This weekend NSR conducted two search and rescue operations that resulted in successful finds, although both posed a very real possibility of a tragic outcome. Below is a brief task description of each call.

Saturday June 7, 2014 – Grouse Mountain Search

On Saturday two tourists staying at a hostel in downtown Vancouver took the bus to Grouse to hike up the mountain. Although they didn’t know which trail they took up, they were able to reach the summit. It is assumed that they took the Grind or BCMC. Once on top, they decided to venture further behind the mountain towards Dam Mountain and Goat Mountain. On the way back to Grouse Mountain, they lost the trail and became lost.

Having no cell phones, they were unable to call for help. The two became separated, but the female hiker was able to find her way out to Grouse Mountain where she reported to Grouse staff and called for SAR assistance. With the information provided at the time, NSR crews launched an urgent air and ground search effort to the Kennedy Lake and Thrasher Creek area. This urgency was increased due to the fact that the subject had already been traveling 3 hours before 911 was notified. Furthermore, the subject was deathly allergic to bee stings, not carrying an epi-pen, and reported to be thrashing through tall brush.

Upon the SAR manager interviewing the informant, the information changed and directed SAR crews into a very ugly area of Grouse Mountain known as Drifter Creek. This is a steep drainage with waterfalls and challenging/deadly terrain. The SAR manager placed trail blocks, and air crews began a systematic sweep of the area.

The end result was that while the female companion was making her way to the Grouse Mountain Chalet, the male subject was making his way down drifter creek where he sustained injuries from multiple falls. Despite these injuries, he was able to make his way to the base and subsequently made his own way to the hospital. Luckily, this information was reported to SAR crews, and the police were able to confirm the subject and the SAR task was shutdown.

A couple of take homes from this particular call include:

  • A cell phone is a great tool for SAR crews to find you (provided it is charged and there is coverage). If you are traveling and planning to hike, it is worth investing in a local SIM card or getting a Satellite device like a PLB, Spot, or Delorme.
  • Even if you are hiking with a cellphone, this does not replace the need to research your destination and to tell someone reliable where you are going, and when to expect you back (with instructions to call for SAR if there has been no contact after this time).
  • If you become lost on the North Shore (and most coastal areas), heading downhill is a very dangerous decision. Everything tends to funnel into progressively steeper drainages with slippery footing. If lost, stay put. If you are at risk where you are, try to backtrack, or go uphill.
  • Always carry the 10 essentials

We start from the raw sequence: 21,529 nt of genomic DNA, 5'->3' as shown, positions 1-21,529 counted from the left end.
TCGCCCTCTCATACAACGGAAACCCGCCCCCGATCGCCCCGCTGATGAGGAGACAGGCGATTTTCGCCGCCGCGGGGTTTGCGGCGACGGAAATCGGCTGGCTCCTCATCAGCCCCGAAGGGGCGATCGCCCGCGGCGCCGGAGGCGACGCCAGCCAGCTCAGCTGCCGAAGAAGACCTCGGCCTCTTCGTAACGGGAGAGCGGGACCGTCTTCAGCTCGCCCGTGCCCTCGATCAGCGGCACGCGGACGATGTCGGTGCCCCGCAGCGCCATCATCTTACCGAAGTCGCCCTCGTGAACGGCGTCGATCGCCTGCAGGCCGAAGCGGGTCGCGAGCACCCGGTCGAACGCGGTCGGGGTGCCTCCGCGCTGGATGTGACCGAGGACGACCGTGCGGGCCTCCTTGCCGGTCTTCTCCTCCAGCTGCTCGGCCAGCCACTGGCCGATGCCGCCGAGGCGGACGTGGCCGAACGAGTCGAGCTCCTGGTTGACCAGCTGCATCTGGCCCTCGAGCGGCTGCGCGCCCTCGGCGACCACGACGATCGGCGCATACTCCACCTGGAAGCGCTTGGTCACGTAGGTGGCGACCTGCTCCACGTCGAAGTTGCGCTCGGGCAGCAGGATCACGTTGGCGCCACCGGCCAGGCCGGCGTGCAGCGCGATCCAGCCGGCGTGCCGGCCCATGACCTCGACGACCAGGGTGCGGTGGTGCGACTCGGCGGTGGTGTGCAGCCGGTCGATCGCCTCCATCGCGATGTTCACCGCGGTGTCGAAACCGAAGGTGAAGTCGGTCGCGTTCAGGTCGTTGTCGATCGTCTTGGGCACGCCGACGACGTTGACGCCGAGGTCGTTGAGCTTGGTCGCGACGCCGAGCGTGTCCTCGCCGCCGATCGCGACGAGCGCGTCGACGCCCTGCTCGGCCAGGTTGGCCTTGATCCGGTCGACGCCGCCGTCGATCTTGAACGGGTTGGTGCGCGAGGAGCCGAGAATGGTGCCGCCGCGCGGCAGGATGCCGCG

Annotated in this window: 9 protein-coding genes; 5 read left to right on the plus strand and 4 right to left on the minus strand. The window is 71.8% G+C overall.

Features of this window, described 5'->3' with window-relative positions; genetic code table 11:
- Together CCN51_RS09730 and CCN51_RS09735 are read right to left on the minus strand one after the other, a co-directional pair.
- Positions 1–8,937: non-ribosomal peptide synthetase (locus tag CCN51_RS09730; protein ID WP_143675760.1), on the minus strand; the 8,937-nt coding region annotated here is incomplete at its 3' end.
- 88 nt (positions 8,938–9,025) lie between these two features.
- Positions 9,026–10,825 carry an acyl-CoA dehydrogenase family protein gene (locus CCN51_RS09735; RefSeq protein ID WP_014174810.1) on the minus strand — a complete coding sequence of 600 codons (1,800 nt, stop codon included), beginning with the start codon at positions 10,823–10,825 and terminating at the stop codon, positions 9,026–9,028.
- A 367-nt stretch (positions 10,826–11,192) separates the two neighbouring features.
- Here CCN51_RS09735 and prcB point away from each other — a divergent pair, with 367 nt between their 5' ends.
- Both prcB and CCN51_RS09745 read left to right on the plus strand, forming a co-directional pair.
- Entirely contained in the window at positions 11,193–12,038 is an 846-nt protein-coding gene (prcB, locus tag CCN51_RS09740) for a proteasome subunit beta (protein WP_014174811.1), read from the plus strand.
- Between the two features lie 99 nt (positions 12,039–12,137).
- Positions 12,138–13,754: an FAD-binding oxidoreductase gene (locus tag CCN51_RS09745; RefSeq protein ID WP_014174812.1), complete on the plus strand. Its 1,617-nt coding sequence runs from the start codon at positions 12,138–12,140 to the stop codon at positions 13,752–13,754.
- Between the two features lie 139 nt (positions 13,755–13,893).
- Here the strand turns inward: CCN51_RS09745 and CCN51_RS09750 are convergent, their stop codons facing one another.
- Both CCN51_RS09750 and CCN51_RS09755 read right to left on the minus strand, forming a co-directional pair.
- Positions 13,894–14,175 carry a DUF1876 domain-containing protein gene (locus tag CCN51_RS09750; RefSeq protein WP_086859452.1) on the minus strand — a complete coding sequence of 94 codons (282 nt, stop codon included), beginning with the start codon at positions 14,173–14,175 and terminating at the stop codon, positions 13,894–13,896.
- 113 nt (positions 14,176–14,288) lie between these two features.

Sunday June 8, 2014 – Capilano Watershed Search

On Sunday NSR was activated in the late afternoon after receiving a 911 call from the hikers friend who he had been in contact with during the day. The subject had planned for a two day hike to the Lions and had camped on the ridge on Saturday night. On Sunday, the subject decided that it was two risky to descend the way he had come up due to snowpack so he decided to take an alternate route out.

The subject made contact with the informant in the morning to get navigation assistance (describing land marks and asking for routing directions). This resulted in him descending from between the lions into the Sister’s Creek drainage in an attempt to make his way to Capilano Lake near North Vancouver. Unfortunately this routing is rough at best. Subsequently the subject became turned around, and stuck on the wrong side of Sister’s Creek which was flowing quite high at the time.

Luckily the informant, being unable to contact the subject, called 911 which resulted in NSR being activated. The 911 call being late in the afternoon put time compression on the call requiring a rapid response from our aircrews before dark.

While the air search was underway, ground crews took a rescue team vehicle into the general area to deploy into the field. Simultaneously, search manager Doug Pope was able to establish spotty cell contact with the subject. No GPS data was available from the phone, but Mr. Pope was able to get a good description of the terrain before cell contact was lost again. The subject was thought to be at 700m in Sisters Creek. This was instrumental to the helicopter team pinpointing the subject before dark.

The aircrew were able to direct the ground crews to the subject where they assisted him across the creek and brought him out via land.

Safety Tips:

  • Research and trip planning are essential for a safe trip
  • Take equipment suitable for the conditions (ie. if you expect to encounter snow, take an ice axe and possibly even crampons)
  • Avoid route finding based on “heading to the city.” This almost certainly takes you downhill into heinous terrain which may be impassable and potentially deadly.
  • If you become lost or stranded, call for help early. This could save your life. Remember, there is no charge for rescue.